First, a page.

Benefit tenants are offered a new package to help them buy their own homes as Boris Johnson revives Thatcher’s ‘Right to Buy’ revolution
- Johnson plans to revive Thatcher’s ‘Right to Buy’ revolution with new policies
- Prime Minister pledges to implement further financial reforms in the coming weeks
- A pilot project in the Midlands found it cost taxpayers £65,390 per home
Boris Johnson will today try to revive Margaret Thatcher’s housing revolution with a new package to help low-income families buy their own homes.
The Prime Minister will use a speech in the Northwest to revive Mrs Thatcher’s ‘Right to Buy’ revolution, who helped millions buy their town halls in the 1980s and 1990s. Johnson plans to extend the scheme to housing association tenants.
He has also drawn up plans to help families with Universal Credit to get up the housing ladder. One idea is to count benefits as income when applying for a mortgage — which would require a change in the law, but could open up the dream of homeownership to millions more.
Whitehall sources last night declined to comment on details, but one confirmed there will be “something for hard workers on benefits.” Another source said people would be “incentivized to save for a down payment, regardless of their financial situation.”
The source added: “Too many people are currently spending huge sums of money in the private rental market when that money is better spent investing in their future in the form of mortgage payments on their own homes.”
Prime Minister pledges to implement further reforms in coming weeks to ‘help people cut costs in every area’
Right to Buy became one of the policies of Margaret Thatcher, whose statue is depicted in Grantham, giving about two million families the chance to buy their homes at a discount of up to 70 percent.
The Prime Minister is expected to discuss the potential for accelerating housing construction through a new generation of flatpack housing.
But plans to open Right to Buy to all 2.5 million housing association tenants appear to have been scaled back due to costs, which one source warned could be £3bn a year.
The new scheme has not received additional funding. Instead, Michael Gove has been asked to use his Housing Department’s existing funds.
Today’s speech has been announced as the first step in a relaunch in the wake of Monday’s crushing confidence vote, which the prime minister won by a margin of 211 to 148.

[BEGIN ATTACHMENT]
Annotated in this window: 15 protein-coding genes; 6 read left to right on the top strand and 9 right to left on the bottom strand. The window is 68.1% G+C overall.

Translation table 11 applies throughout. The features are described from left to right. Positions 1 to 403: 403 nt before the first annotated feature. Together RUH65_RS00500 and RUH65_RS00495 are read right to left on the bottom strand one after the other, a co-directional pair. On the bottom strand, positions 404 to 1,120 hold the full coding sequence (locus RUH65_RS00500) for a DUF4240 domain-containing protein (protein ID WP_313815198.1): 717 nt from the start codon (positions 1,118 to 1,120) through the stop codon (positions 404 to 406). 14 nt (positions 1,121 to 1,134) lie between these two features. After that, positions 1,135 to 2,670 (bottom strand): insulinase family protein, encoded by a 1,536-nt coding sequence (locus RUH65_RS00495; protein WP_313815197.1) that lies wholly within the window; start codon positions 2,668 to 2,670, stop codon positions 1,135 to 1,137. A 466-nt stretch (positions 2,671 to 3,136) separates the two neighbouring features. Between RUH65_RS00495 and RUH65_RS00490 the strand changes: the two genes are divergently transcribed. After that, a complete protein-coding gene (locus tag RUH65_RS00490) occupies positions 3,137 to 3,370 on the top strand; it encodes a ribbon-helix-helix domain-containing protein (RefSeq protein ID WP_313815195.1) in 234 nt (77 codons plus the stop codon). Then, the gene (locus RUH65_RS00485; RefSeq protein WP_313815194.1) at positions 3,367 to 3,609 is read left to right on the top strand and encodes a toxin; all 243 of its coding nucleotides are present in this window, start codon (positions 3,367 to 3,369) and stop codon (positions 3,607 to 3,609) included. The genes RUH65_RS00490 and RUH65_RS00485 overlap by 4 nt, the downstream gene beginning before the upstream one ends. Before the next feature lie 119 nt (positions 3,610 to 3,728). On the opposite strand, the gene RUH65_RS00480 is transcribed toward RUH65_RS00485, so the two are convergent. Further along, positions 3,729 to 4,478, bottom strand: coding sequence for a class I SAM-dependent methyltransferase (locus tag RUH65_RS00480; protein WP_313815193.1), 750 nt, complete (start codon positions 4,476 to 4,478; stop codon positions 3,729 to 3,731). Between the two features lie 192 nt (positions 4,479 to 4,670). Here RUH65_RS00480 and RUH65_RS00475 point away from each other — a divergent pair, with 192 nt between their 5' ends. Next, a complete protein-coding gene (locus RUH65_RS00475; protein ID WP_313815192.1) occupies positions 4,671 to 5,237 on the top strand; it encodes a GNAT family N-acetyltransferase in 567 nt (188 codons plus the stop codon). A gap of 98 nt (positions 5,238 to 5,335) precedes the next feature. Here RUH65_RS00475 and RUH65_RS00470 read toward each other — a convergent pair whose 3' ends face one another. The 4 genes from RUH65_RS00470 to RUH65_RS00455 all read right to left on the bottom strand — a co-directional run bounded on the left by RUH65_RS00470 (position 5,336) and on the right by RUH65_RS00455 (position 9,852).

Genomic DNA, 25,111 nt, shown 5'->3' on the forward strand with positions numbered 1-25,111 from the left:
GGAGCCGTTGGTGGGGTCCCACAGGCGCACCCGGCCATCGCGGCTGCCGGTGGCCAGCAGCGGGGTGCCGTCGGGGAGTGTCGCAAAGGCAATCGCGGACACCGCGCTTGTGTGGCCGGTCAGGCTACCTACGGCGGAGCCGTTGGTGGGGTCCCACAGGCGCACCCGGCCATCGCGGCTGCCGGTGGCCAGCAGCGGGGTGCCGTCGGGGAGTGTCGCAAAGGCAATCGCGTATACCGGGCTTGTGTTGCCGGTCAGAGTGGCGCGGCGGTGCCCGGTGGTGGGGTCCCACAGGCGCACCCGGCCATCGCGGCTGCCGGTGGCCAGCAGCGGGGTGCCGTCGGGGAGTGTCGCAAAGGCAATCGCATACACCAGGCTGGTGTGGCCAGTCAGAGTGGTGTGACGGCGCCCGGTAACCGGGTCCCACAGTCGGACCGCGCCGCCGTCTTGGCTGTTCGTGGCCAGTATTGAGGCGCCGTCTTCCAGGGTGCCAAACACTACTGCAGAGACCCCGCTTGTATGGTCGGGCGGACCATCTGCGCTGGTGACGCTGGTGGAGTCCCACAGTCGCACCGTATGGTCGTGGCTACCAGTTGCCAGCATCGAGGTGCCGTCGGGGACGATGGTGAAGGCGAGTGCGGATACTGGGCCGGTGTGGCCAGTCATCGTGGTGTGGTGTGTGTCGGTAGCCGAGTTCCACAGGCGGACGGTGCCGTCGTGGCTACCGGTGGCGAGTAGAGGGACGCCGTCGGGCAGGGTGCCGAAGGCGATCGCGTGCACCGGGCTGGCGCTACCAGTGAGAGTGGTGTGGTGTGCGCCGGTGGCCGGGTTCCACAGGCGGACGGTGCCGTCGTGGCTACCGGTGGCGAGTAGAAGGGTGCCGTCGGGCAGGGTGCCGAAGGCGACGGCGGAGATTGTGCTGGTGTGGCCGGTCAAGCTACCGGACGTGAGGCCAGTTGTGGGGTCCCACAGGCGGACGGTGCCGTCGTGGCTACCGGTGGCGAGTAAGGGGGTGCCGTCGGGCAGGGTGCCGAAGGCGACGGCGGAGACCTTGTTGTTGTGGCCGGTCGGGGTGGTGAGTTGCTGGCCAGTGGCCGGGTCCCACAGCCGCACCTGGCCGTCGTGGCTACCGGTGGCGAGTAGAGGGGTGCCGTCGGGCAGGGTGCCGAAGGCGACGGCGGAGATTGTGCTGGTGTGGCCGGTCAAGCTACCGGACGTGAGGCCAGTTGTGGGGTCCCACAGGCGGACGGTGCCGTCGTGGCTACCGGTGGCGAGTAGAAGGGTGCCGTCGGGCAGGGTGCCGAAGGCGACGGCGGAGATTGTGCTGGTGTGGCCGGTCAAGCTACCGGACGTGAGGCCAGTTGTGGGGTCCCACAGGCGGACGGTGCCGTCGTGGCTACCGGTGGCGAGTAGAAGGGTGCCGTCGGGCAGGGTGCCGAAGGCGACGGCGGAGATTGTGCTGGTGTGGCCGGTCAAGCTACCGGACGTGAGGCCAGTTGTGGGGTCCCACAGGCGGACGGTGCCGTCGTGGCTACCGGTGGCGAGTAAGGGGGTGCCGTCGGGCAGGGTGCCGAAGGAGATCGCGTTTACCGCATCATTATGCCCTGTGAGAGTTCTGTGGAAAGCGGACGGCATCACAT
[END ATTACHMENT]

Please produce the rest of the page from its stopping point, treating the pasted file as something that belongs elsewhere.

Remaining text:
He insisted yesterday that “nothing and no one” will stand in his way as he tries to refocus government efforts on public priorities after months of political infighting.
In his speech, the prime minister will warn that the economy is facing “strong global headwinds”, but insist that the government has “the tools we need to deal with rising prices”. He adds: ‘While it won’t be quick or easy, you can be confident that it will get better, that we will emerge from this strong country with a healthy economy.’
The prime minister promises to implement further reforms in the coming weeks to “help people cut costs in every area.”
“We will use this moment to accelerate the government’s reform mission, to reduce the costs that the government imposes on businesses and people,” he will say.
“With more affordable energy, childcare, transport and housing, we will protect households, increase productivity and most importantly increase the UK’s growth rate.”
Right to Buy became one of Mrs. Thatcher’s totemic policies, giving about two million families the chance to buy their homes at a discount of up to 70 percent.
A pilot project in the Midlands found it cost taxpayers £65,390 per house sold
Proposals for tenants to be able to buy houses from housing associations at a discount are not new and appeared in David Cameron’s 2015 manifesto.
After that failed to materialize, Mr Johnson promised to consider new pilots for the scheme ahead of the 2019 general election. But industry experts have warned that giving tenants the right to purchase is much more complex and expensive than selling. of social housing in the 1980s.
Unlike social rental housing, most housing association housing is financed with private sector debt, which must be paid off. A pilot project in the Midlands found it cost taxpayers £65,390 per house sold.
Pilot projects have also been carried out based on the fact that a new property would be built for every home sold. While the plan can help avoid criticism of the original schedule, it also adds cost and complexity.
Government sources last night declined to comment on how the new arrangement would work.